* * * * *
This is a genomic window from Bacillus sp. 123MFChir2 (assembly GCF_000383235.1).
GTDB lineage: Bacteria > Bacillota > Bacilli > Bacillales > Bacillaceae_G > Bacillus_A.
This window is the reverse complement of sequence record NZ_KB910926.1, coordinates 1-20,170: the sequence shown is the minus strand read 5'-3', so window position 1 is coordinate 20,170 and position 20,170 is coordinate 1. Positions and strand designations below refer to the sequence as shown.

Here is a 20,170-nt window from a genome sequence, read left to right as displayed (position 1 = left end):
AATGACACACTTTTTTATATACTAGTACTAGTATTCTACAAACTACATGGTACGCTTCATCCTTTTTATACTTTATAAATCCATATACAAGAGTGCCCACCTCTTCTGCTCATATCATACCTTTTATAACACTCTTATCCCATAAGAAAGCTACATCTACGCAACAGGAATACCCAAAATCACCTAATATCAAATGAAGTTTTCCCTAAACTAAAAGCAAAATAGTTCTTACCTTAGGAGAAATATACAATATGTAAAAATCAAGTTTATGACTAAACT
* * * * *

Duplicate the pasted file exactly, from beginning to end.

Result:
This is a genomic window from Bacillus sp. 123MFChir2 (assembly GCF_000383235.1).
GTDB lineage: Bacteria > Bacillota > Bacilli > Bacillales > Bacillaceae_G > Bacillus_A.
This window is the reverse complement of sequence record NZ_KB910926.1, coordinates 1-20,170: the sequence shown is the minus strand read 5'-3', so window position 1 is coordinate 20,170 and position 20,170 is coordinate 1. Positions and strand designations below refer to the sequence as shown.

Here is a 20,170-nt window from a genome sequence, read left to right as displayed (position 1 = left end):
AATGACACACTTTTTTATATACTAGTACTAGTATTCTACAAACTACATGGTACGCTTCATCCTTTTTATACTTTATAAATCCATATACAAGAGTGCCCACCTCTTCTGCTCATATCATACCTTTTATAACACTCTTATCCCATAAGAAAGCTACATCTACGCAACAGGAATACCCAAAATCACCTAATATCAAATGAAGTTTTCCCTAAACTAAAAGCAAAATAGTTCTTACCTTAGGAGAAATATACAATATGTAAAAATCAAGTTTATGACTAAACT